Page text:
Out of the West

Stormont could not have been closed down without help of media

I remember well the morning the PSNI raided the Stormont offices of Sinn Féin. In the office here we were watching it on TV and laughing. Not the kind of belly laugh you get when Bob McCartney reminds you that he’s a barrister, or when you see Sammy Wilson on a motorbike – more an incredulous and indignant are-we-really-seeing-this sort of whinny.

The really scary part about it is that while events have shown that every other journalist in Ireland should have been doing the same, most were in reality banging away at their keyboards and churning out the kind of fact-free, sensationalist claptrap that would have senior Special Branch members drooling over their morning toast.

As the whole case gradually and inevitably comes falling down, you have to wonder about the ability of newspapers here to comment authoritatively on anything that doesn’t involve Michael Barrymore or Jade from Big Brother.
To paraphrase Private Eye editor Ian Hislop, if that’s journalism then I’m a banana.

The busiest journalist in Ireland is my old pal Phil White, and even as the PSNI Land Rovers were making their way down the Stormont drive, acres of white were quickly being filled without the need even to pick up a phone.
If this was just makey-up stuff about C-list celebrities, then you mightn’t mind so much. But it’s quite literally a matter of life and death.

The British government called off a crunch meeting with Sinn Féin and ordered Gerry Adams to explain himself. David Trimble, with completely straight face, said the Stormont affair was “ten times bigger than Watergate”. With creaking inevitability, Stormont fell, the lights went out and we’ve only the cheap and flickering candle of the current review to show us the way forward.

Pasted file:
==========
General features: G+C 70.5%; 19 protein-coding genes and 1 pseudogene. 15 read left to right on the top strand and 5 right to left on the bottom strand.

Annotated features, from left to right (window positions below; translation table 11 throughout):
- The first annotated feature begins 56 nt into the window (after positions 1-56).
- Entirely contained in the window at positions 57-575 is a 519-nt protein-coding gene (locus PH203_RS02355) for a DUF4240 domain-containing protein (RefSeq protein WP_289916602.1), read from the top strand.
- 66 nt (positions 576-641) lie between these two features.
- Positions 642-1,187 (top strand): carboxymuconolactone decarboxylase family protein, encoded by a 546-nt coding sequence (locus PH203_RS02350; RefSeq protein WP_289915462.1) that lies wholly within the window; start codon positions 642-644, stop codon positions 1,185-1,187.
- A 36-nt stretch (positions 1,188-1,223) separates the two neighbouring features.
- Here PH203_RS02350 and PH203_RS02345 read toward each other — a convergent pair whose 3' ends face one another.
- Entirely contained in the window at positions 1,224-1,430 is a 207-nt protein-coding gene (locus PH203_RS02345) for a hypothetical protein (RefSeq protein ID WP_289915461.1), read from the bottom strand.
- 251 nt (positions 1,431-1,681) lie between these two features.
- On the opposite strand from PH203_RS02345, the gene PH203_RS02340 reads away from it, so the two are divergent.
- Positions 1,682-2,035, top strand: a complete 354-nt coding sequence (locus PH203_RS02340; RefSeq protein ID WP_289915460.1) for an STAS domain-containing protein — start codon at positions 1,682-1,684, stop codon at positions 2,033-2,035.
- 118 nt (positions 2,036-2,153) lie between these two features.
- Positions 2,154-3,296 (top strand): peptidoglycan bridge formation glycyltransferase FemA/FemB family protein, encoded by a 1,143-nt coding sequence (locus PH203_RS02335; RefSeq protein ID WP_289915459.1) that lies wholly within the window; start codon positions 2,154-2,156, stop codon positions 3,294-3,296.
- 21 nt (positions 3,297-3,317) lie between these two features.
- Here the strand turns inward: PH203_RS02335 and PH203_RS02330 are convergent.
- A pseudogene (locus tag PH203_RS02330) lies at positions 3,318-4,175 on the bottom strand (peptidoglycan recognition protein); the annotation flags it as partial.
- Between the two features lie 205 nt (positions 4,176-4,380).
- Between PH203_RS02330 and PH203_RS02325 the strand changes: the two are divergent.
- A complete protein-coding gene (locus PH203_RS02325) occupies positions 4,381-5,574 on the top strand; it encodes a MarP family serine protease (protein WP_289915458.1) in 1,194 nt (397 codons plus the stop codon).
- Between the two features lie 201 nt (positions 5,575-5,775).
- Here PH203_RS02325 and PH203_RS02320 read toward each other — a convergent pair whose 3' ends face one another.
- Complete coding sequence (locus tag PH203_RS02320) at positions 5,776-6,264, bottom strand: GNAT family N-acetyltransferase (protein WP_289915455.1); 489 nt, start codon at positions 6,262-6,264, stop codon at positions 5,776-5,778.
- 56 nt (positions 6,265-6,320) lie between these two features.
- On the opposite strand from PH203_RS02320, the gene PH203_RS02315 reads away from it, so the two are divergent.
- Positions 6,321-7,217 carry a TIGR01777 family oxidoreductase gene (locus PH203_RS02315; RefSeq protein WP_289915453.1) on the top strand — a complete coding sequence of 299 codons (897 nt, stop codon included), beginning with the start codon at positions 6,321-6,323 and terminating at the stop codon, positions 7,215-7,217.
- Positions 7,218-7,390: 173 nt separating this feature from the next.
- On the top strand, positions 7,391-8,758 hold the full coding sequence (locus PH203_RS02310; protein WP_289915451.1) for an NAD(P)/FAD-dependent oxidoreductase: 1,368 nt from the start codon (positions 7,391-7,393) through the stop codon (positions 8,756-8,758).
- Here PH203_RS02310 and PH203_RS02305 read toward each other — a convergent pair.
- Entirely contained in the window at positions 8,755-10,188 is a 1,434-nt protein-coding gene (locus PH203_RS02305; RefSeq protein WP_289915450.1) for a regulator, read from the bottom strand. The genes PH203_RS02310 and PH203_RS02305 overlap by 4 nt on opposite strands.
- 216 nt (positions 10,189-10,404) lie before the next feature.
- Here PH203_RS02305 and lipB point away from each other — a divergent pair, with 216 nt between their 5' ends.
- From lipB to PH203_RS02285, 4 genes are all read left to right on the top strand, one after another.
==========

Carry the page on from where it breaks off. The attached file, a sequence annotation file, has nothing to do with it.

It’s always nice to be proved right, and the Andersonstown News, virtually alone amongst Irish media outlets, was right in its total, immediate and contemptuous rejection of the Stormont charade.

But it’s hard to feel any sense of vindication at the exposure of the Stormont debacle. Because when you think about it, all it means is that the British state and/or its security agencies can do whatever the hell they please without the need to resort to subtlety or guile, and crucially, without the nuisance of an enquiring press to contend with.

In England, Tony Blair is in the eye of the WMD storm. Great swathes of the media there treat the Prime Minister and his government with ill-disguised contempt for no other reason than they themselves showed ill-disguised contempt for the press and the public when they made the case for war.

Now consider the Stormont affair, consider the coverage given to it by newspapers here, consider the intemperate rantings of politicians and editorial-writers alike. Do any of these media outlets that turned the Stormont raid into the catalyst for the collapse of the institutions, and possibly yet of the peace process, propose to do anything to put the wrong right?

Cue another cheerless laugh. Far from resolving to get to the bottom of things, or even to try and do their best to make sure it doesn’t happen again, they’ve forgotten about it and gone back to snapping randy vicars and sicko pervos – until the next time the British government or the PSNI asks for the lend of their front pages for a few days.

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